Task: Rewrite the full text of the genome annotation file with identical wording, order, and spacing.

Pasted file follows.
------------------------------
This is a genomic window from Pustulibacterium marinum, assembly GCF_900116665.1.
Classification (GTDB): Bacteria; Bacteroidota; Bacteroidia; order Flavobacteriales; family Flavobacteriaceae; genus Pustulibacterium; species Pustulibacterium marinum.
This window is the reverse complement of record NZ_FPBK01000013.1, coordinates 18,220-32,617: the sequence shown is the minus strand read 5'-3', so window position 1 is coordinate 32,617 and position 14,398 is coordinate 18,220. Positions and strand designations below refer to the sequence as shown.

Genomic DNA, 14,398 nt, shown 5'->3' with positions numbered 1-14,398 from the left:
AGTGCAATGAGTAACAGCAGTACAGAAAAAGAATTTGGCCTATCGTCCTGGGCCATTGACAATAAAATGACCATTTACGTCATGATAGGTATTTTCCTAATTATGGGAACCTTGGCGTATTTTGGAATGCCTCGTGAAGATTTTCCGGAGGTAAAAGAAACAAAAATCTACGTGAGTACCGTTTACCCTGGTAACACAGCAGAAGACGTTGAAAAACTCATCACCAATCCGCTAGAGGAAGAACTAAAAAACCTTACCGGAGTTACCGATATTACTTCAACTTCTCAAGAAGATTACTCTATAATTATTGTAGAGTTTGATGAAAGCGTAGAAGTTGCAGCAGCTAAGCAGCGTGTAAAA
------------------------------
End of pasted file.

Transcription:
This is a genomic window from Pustulibacterium marinum, assembly GCF_900116665.1.
Classification (GTDB): Bacteria; Bacteroidota; Bacteroidia; order Flavobacteriales; family Flavobacteriaceae; genus Pustulibacterium; species Pustulibacterium marinum.
This window is the reverse complement of record NZ_FPBK01000013.1, coordinates 18,220-32,617: the sequence shown is the minus strand read 5'-3', so window position 1 is coordinate 32,617 and position 14,398 is coordinate 18,220. Positions and strand designations below refer to the sequence as shown.

Genomic DNA, 14,398 nt, shown 5'->3' with positions numbered 1-14,398 from the left:
AGTGCAATGAGTAACAGCAGTACAGAAAAAGAATTTGGCCTATCGTCCTGGGCCATTGACAATAAAATGACCATTTACGTCATGATAGGTATTTTCCTAATTATGGGAACCTTGGCGTATTTTGGAATGCCTCGTGAAGATTTTCCGGAGGTAAAAGAAACAAAAATCTACGTGAGTACCGTTTACCCTGGTAACACAGCAGAAGACGTTGAAAAACTCATCACCAATCCGCTAGAGGAAGAACTAAAAAACCTTACCGGAGTTACCGATATTACTTCAACTTCTCAAGAAGATTACTCTATAATTATTGTAGAGTTTGATGAAAGCGTAGAAGTTGCAGCAGCTAAGCAGCGTGTAAAA